To start from the beginning, click here.
We pulled into the ambulance bay at Monroe Carrell Jr. Children’s Hospital at Vanderbilt in record time, where Jim and neighbor Stephen were waiting for us. Sweet Beau cradled Seth in his arms as he stepped from the rescue squad, making sure to wrap the thick cotton blanket snugly around his bare legs. There was something reassuring about seeing Seth held securely in the grasp of this young EMT who I felt like I’d gotten to know.
(Something that I failed to mention earlier is that this EMT team of Beau and “Happy” were the same two technicians who accompanied me and Duncan on our whirlwind ambulance ride back in April. I had joked with the guys earlier that night that I was just going to start requesting them by name if we had need to call 911 in the future.)
Beau rushed Seth through the double doors, while Jim and I, in true bureaucratic fashion, got hung up at the registration desk. When we finished passing along the requisite insurance and guardian information, we set off down the hall to find our son….which wasn’t hard to do, because he was sitting on a gurney in the middle of the hallway.
Initially, I was irritated: post-seizure toddler, very pregnant mommy, and puking daddy, all left out in the hallway with no privacy or seat in sight. But then I reigned in my emotions, and realized that it was a GOOD thing that we weren’t being viewed as “worthy” of a room – and I’m not being sarcastic. I truly realized that I’d rather be in the hall, holding Seth’s hand, than in a room, with a dozen medical personnel hovered over my baby instead of me.
So, we pulled up a couple chairs next to Seth’s crib/cage/stretcher, positioned ourselves strategically next to the bathroom (for the sake of Jim’s overwrought digestive system), and settled in for a wait.
As the moments passed, the commotion of the emergency room seemed to draw Seth out of his lethargy. As nurses tried to check his vitals, he started to show signs of annoyance – a truly welcome sight! He kept pulling away from the nurses, and being to call for mommy. What a beautiful sound!
His temperature continued to fluctuate, but we began to get good reports. His ears and lungs were clear; his reflexes were good; and his eye contact was returning to normal. Within the hour, he was guzzling apple juice (100% pure apple juice, mind you – full of yummy, natural sugar. At 9 p.m. Never again.), and playing with toy race cars brought to him by a sweet teenage volunteer.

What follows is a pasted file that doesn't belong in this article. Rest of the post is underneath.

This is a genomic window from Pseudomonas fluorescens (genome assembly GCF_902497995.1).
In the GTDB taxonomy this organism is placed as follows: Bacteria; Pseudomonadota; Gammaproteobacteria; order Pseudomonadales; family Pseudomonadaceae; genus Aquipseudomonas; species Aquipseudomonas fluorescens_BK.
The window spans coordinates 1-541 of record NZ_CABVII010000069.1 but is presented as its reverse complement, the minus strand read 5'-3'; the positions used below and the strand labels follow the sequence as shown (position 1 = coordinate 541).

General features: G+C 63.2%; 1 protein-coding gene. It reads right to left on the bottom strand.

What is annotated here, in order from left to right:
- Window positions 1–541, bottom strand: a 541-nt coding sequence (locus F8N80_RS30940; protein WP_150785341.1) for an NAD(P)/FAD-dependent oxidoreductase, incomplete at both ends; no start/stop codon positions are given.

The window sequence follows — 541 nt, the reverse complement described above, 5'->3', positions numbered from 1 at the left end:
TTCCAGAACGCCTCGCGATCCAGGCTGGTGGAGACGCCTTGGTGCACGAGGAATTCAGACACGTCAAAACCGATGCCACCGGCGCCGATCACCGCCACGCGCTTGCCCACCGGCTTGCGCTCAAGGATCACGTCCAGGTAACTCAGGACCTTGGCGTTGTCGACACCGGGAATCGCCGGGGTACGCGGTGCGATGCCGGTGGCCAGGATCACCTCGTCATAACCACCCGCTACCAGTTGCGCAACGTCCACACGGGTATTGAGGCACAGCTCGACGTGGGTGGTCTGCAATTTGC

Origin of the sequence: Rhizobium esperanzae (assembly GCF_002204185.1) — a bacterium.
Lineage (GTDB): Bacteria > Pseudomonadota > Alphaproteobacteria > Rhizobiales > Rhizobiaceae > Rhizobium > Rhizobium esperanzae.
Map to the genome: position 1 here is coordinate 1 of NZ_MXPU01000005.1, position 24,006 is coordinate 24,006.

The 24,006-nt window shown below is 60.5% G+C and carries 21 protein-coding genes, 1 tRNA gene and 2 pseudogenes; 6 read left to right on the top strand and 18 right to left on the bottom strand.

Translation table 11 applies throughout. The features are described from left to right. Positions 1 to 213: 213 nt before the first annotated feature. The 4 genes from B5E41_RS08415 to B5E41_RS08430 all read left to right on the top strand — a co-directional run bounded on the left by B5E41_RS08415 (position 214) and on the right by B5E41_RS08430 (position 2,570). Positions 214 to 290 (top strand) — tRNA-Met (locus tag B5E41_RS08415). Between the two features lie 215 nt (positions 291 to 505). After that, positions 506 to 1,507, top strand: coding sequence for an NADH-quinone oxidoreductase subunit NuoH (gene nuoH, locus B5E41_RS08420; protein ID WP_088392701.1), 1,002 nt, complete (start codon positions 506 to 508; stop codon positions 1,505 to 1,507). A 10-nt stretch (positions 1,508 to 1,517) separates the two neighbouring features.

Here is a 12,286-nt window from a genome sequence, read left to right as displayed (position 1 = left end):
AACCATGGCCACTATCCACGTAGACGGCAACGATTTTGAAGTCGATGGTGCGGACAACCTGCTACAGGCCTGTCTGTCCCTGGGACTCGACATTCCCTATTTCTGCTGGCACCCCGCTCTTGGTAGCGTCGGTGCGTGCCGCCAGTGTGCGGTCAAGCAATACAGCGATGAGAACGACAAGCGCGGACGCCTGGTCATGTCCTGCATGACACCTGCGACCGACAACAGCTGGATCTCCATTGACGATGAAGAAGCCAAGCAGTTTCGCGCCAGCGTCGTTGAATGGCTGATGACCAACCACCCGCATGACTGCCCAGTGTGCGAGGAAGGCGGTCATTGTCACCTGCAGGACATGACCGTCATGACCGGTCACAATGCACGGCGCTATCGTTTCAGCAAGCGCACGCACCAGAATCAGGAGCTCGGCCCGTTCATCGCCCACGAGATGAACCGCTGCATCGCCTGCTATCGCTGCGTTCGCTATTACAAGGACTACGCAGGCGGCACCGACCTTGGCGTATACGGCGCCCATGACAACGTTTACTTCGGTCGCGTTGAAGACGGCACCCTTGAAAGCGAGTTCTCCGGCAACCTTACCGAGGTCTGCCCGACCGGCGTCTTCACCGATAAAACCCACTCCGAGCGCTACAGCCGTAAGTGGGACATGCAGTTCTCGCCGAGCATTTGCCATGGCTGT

We met with two different doctors who reassured us that we had done the right thing in calling 911 during Seth’s seizure. All signs pointed to the following diagnosis: febrile seizure. I’ve linked to a very comprehensive, user-friendly article from the Mayo Clinic that is sure to answer any questions you may have regarding these seizures better than I could ever hope to. In layman’s terms, though, I’ll say, Seth had a sudden, drastic rise in temperature, most likely due to his body’s attempt to ward off an infection (possibly the same bug Jim had?), and as a result, had a minor seizure with no lasting effects or damage.
We were told that Seth is perhaps 30% more likely to have another seizure, similar in severity and duration, at some point in the next 3-4 years. If he were to have a seizure again, we are to make sure his airways are clear, and lay him on his side, and, well, ride it out. Until a seizure lasts more than 10 minutes in length, or occurs multiple times in a 24-hour time period, they are considered “normal” and not life-threatening. Which, while great news, isn’t exactly comforting to a parent’s heart.
The good news is that by the time we were discharged at 11 pm that night, Seth was more than back to normal.
Happy, (almost) healthy, and wound up from the apple juice and attention. We were gifted with a new car seat from the volunteer staff at Vandy, and a $75 co-pay later, we were on our way home. As hard as it was to place Seth in bed and walk from his room, both Jim and I needed our rest, desperately. We prayed safety and slumber over our baby boy, and fell into our own bed.
Bright and early at 5 a.m Monday morning, Seth found us. He was still feverish, but otherwise, no worse for the wear. We stripped him down, gave him a sponge bath and some Tylenol, and tucked him into bed with us for another 3 hours of sleep.
Tuesday, the fever broke; and by Wednesday, after a full day of Mother’s Day Out, dinner with the Kings, and AWANA Puggles, he walked in the door at 8:15 p.m. and said to me, “wassup, Mom? Where’s my peeps?”
I’d say we’re back to normal.